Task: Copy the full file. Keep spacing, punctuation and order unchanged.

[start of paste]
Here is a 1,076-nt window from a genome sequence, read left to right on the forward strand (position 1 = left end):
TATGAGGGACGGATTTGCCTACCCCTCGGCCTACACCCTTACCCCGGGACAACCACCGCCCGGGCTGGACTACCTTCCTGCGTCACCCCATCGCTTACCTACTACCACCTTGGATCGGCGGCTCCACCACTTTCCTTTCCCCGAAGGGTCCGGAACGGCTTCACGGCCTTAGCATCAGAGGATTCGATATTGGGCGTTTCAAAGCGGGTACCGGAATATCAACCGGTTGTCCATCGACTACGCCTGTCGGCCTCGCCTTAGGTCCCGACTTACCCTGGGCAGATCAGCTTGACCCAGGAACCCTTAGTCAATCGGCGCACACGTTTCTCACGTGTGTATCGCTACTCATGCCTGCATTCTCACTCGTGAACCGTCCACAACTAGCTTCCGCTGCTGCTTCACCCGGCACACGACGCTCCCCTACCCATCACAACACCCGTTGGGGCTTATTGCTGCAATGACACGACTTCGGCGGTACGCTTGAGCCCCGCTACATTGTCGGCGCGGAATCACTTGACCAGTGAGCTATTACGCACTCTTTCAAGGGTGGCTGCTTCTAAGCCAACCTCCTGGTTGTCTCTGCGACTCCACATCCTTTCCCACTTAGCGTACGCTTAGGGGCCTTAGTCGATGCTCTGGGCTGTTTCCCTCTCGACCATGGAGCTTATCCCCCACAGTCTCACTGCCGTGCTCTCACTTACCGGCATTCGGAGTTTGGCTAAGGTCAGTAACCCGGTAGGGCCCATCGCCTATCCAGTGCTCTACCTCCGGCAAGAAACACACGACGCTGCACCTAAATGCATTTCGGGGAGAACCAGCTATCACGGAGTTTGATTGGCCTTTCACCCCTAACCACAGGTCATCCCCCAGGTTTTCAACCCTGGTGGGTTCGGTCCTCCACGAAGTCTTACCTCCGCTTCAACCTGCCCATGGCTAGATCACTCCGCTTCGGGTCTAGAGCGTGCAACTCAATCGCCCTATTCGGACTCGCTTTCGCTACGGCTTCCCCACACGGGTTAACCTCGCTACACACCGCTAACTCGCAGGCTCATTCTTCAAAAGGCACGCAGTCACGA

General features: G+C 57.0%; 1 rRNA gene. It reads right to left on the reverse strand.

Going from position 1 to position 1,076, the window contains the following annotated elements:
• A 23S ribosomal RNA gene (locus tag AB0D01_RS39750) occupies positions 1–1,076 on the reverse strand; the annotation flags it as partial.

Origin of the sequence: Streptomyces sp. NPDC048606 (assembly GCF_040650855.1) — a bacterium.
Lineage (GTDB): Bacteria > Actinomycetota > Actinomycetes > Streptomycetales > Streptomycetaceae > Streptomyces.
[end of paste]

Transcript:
Here is a 1,076-nt window from a genome sequence, read left to right on the forward strand (position 1 = left end):
TATGAGGGACGGATTTGCCTACCCCTCGGCCTACACCCTTACCCCGGGACAACCACCGCCCGGGCTGGACTACCTTCCTGCGTCACCCCATCGCTTACCTACTACCACCTTGGATCGGCGGCTCCACCACTTTCCTTTCCCCGAAGGGTCCGGAACGGCTTCACGGCCTTAGCATCAGAGGATTCGATATTGGGCGTTTCAAAGCGGGTACCGGAATATCAACCGGTTGTCCATCGACTACGCCTGTCGGCCTCGCCTTAGGTCCCGACTTACCCTGGGCAGATCAGCTTGACCCAGGAACCCTTAGTCAATCGGCGCACACGTTTCTCACGTGTGTATCGCTACTCATGCCTGCATTCTCACTCGTGAACCGTCCACAACTAGCTTCCGCTGCTGCTTCACCCGGCACACGACGCTCCCCTACCCATCACAACACCCGTTGGGGCTTATTGCTGCAATGACACGACTTCGGCGGTACGCTTGAGCCCCGCTACATTGTCGGCGCGGAATCACTTGACCAGTGAGCTATTACGCACTCTTTCAAGGGTGGCTGCTTCTAAGCCAACCTCCTGGTTGTCTCTGCGACTCCACATCCTTTCCCACTTAGCGTACGCTTAGGGGCCTTAGTCGATGCTCTGGGCTGTTTCCCTCTCGACCATGGAGCTTATCCCCCACAGTCTCACTGCCGTGCTCTCACTTACCGGCATTCGGAGTTTGGCTAAGGTCAGTAACCCGGTAGGGCCCATCGCCTATCCAGTGCTCTACCTCCGGCAAGAAACACACGACGCTGCACCTAAATGCATTTCGGGGAGAACCAGCTATCACGGAGTTTGATTGGCCTTTCACCCCTAACCACAGGTCATCCCCCAGGTTTTCAACCCTGGTGGGTTCGGTCCTCCACGAAGTCTTACCTCCGCTTCAACCTGCCCATGGCTAGATCACTCCGCTTCGGGTCTAGAGCGTGCAACTCAATCGCCCTATTCGGACTCGCTTTCGCTACGGCTTCCCCACACGGGTTAACCTCGCTACACACCGCTAACTCGCAGGCTCATTCTTCAAAAGGCACGCAGTCACGA

General features: G+C 57.0%; 1 rRNA gene. It reads right to left on the reverse strand.

Going from position 1 to position 1,076, the window contains the following annotated elements:
• A 23S ribosomal RNA gene (locus tag AB0D01_RS39750) occupies positions 1–1,076 on the reverse strand; the annotation flags it as partial.

Origin of the sequence: Streptomyces sp. NPDC048606 (assembly GCF_040650855.1) — a bacterium.
Lineage (GTDB): Bacteria > Actinomycetota > Actinomycetes > Streptomycetales > Streptomycetaceae > Streptomyces.